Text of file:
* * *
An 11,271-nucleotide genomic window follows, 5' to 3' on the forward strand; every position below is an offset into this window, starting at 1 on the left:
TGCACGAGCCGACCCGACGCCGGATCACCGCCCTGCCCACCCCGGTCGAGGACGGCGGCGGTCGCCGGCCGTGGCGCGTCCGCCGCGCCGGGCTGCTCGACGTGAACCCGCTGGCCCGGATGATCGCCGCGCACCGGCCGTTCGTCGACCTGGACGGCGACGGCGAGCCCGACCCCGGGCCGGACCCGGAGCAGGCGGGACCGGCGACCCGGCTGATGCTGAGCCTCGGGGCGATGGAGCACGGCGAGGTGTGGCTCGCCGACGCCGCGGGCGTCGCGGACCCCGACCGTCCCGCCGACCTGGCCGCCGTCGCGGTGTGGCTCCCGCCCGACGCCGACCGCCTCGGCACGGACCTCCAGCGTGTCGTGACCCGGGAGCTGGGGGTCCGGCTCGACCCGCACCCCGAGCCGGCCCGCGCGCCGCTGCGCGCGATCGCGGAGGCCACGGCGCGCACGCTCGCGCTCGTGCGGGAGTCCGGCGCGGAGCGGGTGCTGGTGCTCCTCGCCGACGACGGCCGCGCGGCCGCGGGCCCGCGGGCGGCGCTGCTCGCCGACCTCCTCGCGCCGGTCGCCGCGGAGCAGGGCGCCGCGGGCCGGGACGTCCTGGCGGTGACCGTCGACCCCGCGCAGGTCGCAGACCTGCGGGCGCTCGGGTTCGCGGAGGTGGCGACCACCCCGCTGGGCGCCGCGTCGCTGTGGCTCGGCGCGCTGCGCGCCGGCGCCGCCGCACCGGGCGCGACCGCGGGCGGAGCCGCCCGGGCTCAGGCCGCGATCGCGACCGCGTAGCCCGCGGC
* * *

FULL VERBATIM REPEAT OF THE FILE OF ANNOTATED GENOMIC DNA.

An 11,271-nucleotide genomic window follows, 5' to 3' on the forward strand; every position below is an offset into this window, starting at 1 on the left:
TGCACGAGCCGACCCGACGCCGGATCACCGCCCTGCCCACCCCGGTCGAGGACGGCGGCGGTCGCCGGCCGTGGCGCGTCCGCCGCGCCGGGCTGCTCGACGTGAACCCGCTGGCCCGGATGATCGCCGCGCACCGGCCGTTCGTCGACCTGGACGGCGACGGCGAGCCCGACCCCGGGCCGGACCCGGAGCAGGCGGGACCGGCGACCCGGCTGATGCTGAGCCTCGGGGCGATGGAGCACGGCGAGGTGTGGCTCGCCGACGCCGCGGGCGTCGCGGACCCCGACCGTCCCGCCGACCTGGCCGCCGTCGCGGTGTGGCTCCCGCCCGACGCCGACCGCCTCGGCACGGACCTCCAGCGTGTCGTGACCCGGGAGCTGGGGGTCCGGCTCGACCCGCACCCCGAGCCGGCCCGCGCGCCGCTGCGCGCGATCGCGGAGGCCACGGCGCGCACGCTCGCGCTCGTGCGGGAGTCCGGCGCGGAGCGGGTGCTGGTGCTCCTCGCCGACGACGGCCGCGCGGCCGCGGGCCCGCGGGCGGCGCTGCTCGCCGACCTCCTCGCGCCGGTCGCCGCGGAGCAGGGCGCCGCGGGCCGGGACGTCCTGGCGGTGACCGTCGACCCCGCGCAGGTCGCAGACCTGCGGGCGCTCGGGTTCGCGGAGGTGGCGACCACCCCGCTGGGCGCCGCGTCGCTGTGGCTCGGCGCGCTGCGCGCCGGCGCCGCCGCACCGGGCGCGACCGCGGGCGGAGCCGCCCGGGCTCAGGCCGCGATCGCGACCGCGTAGCCCGCGGC